Int J Equity Health. 2022 Sep 22;21(1):138. doi: 10.1186/s12939-022-01741-1.
BACKGROUND: To better meet people’s growing demand for medical and health services, 21 cities in Guangdong Province were involved in the reform of public hospitals in 2017. This paper evaluates the equity and efficiency of public hospitals’ health resource allocation in Guangdong Province and explores ways to change the current situation.
METHODS: Data were collected from the Guangdong Health Statistical Yearbook 2016-2020 and Guangdong Statistical Yearbook 2017-2021. The Gini coefficient (G), Theil index (T), and health resource density index (HRDI) were used to measure the equity of health resource allocation. An improved three-stage DEA method was applied in efficiency evaluation. The entropy weight method was employed to calculate the weight of different indicators to obtain a comprehensive indicator representing the overall volume of health resources in each city. A two-dimensional matrix was drawn between the HRDI of the comprehensive indicator and efficiency and the per capita government financial subsidies and efficiency to observe the coordination of equity and efficiency across regions.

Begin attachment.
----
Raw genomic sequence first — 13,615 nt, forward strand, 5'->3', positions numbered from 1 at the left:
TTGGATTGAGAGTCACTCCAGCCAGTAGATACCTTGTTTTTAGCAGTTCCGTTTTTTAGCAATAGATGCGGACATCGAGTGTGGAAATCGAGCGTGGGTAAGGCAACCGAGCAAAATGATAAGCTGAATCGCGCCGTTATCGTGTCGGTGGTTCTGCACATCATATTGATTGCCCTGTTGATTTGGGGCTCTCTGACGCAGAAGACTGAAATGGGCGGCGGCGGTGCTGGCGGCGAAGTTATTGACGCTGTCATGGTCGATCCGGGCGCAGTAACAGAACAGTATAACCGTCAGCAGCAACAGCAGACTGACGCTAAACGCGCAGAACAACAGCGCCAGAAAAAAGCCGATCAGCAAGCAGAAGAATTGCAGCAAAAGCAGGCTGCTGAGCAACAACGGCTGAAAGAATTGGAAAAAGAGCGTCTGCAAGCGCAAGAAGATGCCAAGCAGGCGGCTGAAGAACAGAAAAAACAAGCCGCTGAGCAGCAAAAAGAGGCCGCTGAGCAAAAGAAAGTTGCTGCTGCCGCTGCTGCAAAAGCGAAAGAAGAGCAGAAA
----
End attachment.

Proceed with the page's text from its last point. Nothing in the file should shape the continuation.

RESULTS: From 2016 to 2020, the G of public hospital, bed, and health technician allocation by population remained below 0.2, while that by geographical area ranged from 0.4 to 0.6; the G of government financial subsidies by population was above 0.4, while that by geographical area was greater than 0.7. The results for T showed that inequality mainly comes from intraregional differences, and the Pearl River Delta contributes most to the overall differences. Although the HRDI of the Pearl River Delta is far greater than that of other regions, obvious differences exist across cities in the region. Only 38.1% of cities were found to be efficient in 2020. The Pearl River Delta was in the first quadrant, and the other three regions were in the third quadrant, accounting for a large proportion.
CONCLUSION: The equity of government financial subsidies allocation was the worst, and there were distinct regional differences in the geographical distribution of health resources. The development of healthcare within the Pearl River Delta was highly unbalanced. The development of healthcare was uneven between the Pearl River Delta, eastern, western, and mountainous regions. In addition, most cities in the eastern, western, and mountainous regions bore the dual pressures of relatively insufficient health resources and inefficiency.